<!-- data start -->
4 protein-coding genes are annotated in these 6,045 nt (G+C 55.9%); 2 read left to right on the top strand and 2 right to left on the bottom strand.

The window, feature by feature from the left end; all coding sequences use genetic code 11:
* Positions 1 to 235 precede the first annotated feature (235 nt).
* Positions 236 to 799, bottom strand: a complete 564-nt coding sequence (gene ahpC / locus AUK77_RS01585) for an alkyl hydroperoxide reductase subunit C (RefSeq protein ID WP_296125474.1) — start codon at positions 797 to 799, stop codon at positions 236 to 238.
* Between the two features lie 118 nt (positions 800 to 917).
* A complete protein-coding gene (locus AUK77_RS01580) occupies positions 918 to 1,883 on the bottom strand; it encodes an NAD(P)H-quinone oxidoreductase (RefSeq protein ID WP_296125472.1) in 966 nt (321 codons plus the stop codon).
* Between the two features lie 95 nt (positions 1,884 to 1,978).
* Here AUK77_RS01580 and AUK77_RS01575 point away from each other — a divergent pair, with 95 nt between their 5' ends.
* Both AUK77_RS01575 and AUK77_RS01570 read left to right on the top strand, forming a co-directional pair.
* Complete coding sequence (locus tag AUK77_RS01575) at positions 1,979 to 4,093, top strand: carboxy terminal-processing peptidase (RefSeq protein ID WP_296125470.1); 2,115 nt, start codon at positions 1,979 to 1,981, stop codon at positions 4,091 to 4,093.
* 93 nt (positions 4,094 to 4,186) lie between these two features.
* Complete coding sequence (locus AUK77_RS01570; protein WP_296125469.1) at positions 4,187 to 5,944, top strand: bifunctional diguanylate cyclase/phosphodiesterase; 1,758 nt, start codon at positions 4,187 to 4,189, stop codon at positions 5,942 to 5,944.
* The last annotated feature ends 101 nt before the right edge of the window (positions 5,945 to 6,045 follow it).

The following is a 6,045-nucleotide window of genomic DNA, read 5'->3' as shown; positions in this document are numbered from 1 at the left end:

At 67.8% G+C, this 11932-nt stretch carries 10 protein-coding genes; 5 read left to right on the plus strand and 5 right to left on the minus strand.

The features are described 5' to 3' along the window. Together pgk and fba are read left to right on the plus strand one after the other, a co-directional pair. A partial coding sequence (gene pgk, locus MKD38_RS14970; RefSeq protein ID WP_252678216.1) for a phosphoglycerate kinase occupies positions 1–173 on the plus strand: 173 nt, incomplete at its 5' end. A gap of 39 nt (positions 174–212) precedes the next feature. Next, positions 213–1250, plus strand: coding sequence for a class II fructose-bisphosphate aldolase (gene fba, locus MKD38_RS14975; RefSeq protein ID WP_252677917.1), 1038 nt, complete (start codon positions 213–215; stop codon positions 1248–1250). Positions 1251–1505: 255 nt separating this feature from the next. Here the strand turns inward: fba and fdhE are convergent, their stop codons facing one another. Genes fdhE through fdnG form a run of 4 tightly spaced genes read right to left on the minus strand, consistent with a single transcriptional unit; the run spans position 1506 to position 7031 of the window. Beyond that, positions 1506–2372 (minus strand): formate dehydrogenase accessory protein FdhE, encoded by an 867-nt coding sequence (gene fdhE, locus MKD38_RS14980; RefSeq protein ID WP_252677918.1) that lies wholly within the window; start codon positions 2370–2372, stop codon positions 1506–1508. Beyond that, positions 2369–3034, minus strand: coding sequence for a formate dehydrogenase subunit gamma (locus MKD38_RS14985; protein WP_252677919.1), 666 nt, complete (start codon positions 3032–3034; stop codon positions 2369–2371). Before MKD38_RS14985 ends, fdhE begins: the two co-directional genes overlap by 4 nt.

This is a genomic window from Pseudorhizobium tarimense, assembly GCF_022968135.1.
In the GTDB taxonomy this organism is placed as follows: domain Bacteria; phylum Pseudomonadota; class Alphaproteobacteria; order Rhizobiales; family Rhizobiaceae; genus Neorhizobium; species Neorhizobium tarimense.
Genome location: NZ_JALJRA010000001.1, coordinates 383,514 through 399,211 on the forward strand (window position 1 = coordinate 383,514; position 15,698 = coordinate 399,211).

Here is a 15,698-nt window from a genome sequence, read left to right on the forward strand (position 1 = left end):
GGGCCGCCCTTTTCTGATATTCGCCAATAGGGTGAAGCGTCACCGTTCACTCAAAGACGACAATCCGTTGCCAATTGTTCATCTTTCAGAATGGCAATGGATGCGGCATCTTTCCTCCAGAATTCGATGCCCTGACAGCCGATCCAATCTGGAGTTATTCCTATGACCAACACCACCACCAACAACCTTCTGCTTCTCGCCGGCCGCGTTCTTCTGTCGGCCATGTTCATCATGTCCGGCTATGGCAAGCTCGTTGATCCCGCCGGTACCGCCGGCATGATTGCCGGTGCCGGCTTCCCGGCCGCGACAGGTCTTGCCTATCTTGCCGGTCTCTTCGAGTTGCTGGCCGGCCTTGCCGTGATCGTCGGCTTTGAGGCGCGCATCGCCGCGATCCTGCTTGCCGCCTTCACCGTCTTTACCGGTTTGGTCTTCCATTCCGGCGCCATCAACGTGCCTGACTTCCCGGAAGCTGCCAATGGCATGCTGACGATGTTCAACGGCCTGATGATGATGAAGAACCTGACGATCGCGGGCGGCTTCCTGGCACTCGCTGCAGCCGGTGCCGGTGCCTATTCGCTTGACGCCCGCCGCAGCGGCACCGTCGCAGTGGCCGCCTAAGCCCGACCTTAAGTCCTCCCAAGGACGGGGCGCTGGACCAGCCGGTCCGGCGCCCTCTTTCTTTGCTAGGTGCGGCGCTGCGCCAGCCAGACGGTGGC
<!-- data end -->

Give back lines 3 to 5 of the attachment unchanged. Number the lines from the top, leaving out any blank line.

* Positions 1 to 235 precede the first annotated feature (235 nt).
* Positions 236 to 799, bottom strand: a complete 564-nt coding sequence (gene ahpC / locus AUK77_RS01585) for an alkyl hydroperoxide reductase subunit C (RefSeq protein ID WP_296125474.1) — start codon at positions 797 to 799, stop codon at positions 236 to 238.
* Between the two features lie 118 nt (positions 800 to 917).